Land use change in the Transmara, from “Wildlife and People: Conflict and Conservation in Masai Mara, Kenya” by Noah Sitati

Here’s a quickie to follow up on my post about elephant conflicts in Masai land.  Quite a few people have written me back to express the thought that the elephants were there first, and that people are probably taking away their habitat.  Without a doubt this is true.  In the past twenty five years the amount of farmland in the Transmara has increased by 1000%, and forested land has likewise decreased.  An elephant population that used to be contiguous with the Masai Mara National Reserve now is increasingly only sustainable within the reserve itself.

“Your elephants”

Before coming to Kenya I’d heard that people in villages with elephant problems often refer to the elephants as “your elephants” when they talk with the Kenya Wildlife Service.  I definitely came across this attitude.  In fact, the prevailing attitude was that the Masai Mara Reserve was created to protect wildlife, and the rest of this land should be for the Masai – not wildlife.  The Masai Mara is actually a fairly small reserve, but it is part of the huge Serengeti – Masai Mara ecosystem and there are elephants that move back and forth between the two.  But what is the answer?

elephant skull from poaching

In Kenya, elephant poaching is still a large problem.  Elephants that live outside of parks are at risk from both poaching and from being shot by farmers who want to take things into their own hands after losing all their food.  When I was in Transmara we were looking for elephants in the areas around peoples farms.  There is still a good amount of forest in Transmara, but the elephants are increasingly wary of people. In one patch of forest near a dwelling and school we came across a recently poached carcass that was maybe two weeks old.  The elephant’s tusks had been removed, making it clear that it had been poached and not just shot when it was raiding a farm. So there are multiple problems here.

Elephants are not threatened throughout their range.  In fact, in South Africa conservation has been so successful that there has been serious talk about the need to cull elephant herds again at some point in the future (here’s a NG article about elephant management).  Culling is unlikely to ever be a need here in Kenya, but the conflicts between elephants and people are likely to continue unabated unless some solutions can be found to this problem. I think that it is easy for us as Americans to sit back and talk about the idea that people are the problem here.  When someone’s grain storage is raided, they can lose six months worth of food that they were depending on to keep themselves and their kids fed.  Most of the people here have no jobs to rely on beyond their farming, and there are virtually no jobs even if they did want to do something other than subsistence farming.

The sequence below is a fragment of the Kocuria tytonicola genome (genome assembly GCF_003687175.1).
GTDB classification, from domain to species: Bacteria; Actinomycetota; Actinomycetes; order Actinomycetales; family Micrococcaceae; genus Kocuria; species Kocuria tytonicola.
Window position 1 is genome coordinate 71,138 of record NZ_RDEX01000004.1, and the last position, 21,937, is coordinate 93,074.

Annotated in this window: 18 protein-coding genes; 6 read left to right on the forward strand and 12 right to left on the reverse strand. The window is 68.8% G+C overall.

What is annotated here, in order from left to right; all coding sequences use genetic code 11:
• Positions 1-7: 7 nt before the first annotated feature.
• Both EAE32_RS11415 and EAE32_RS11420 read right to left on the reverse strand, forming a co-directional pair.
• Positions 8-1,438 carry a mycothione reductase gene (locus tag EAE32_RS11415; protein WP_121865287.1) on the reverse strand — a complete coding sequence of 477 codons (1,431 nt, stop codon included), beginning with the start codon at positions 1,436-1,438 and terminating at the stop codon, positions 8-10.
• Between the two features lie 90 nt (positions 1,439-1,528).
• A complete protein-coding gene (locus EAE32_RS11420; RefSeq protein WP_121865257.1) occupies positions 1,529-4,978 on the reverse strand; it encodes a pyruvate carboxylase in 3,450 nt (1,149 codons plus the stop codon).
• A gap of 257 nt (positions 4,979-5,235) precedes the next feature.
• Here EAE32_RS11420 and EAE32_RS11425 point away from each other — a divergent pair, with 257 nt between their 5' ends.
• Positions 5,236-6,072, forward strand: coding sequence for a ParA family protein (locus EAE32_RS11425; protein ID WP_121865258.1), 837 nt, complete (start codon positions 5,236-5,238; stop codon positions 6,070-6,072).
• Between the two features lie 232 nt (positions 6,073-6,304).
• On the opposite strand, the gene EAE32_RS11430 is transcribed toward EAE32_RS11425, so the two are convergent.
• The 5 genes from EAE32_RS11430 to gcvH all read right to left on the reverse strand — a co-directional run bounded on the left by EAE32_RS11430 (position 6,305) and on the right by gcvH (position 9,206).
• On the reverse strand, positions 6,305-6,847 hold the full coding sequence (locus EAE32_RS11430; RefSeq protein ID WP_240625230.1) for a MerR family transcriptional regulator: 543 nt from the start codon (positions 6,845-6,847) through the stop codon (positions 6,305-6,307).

Dr. Noah Sitati of WWF has been looking at this problem for years now.  He believes that it is possible to equip farms that are in known elephant paths with electric fence (here is the report on wildlife / people conflict in the Masai Mara), but he thinks the long term solution is to pass zoning laws that would limit farming, and create economic development so that so many people were not dependent on farming.  Noah also writes that the Kenya Wildlife Service could do more to help the people who have ongoing conflicts with elephants.  Most of the people I talked with said that KWS does nothing when they receive a report about an elephant conflict.  If someone is killed they offer apologies only.  The man that was injured was given some money by KWS, but it was not enough to cover hospital costs.  In the US our government does not compensate people for either personal or property damage caused by wildlife.  Here is seems to be an expectation, because the wildlife is considered to be around for tourists only.  The locals don’t see any benefit.  In reality, I would say that many people benefit to some degree, because tourism is the largest source of income for Kenya, but subsistence farmers cannot see this in their own lives.

Here is a short interview with a woman whose house was broken into by an elephant.  She and her husband are both educated.  They are both nurses.  There house is quite nice for the area.  The elephant pushed a wall completely into the house, but they were both gone when it happened.  The elephant ate most of their grain, which they generally distribute to family members who have no jobs.

Are the elephants in these areas doomed?  Noah thinks it could go either way for the population in Transmara and those other areas close to the Masai Mara.  For the elephants around Narok, those populations probably have no future.

Parting shots: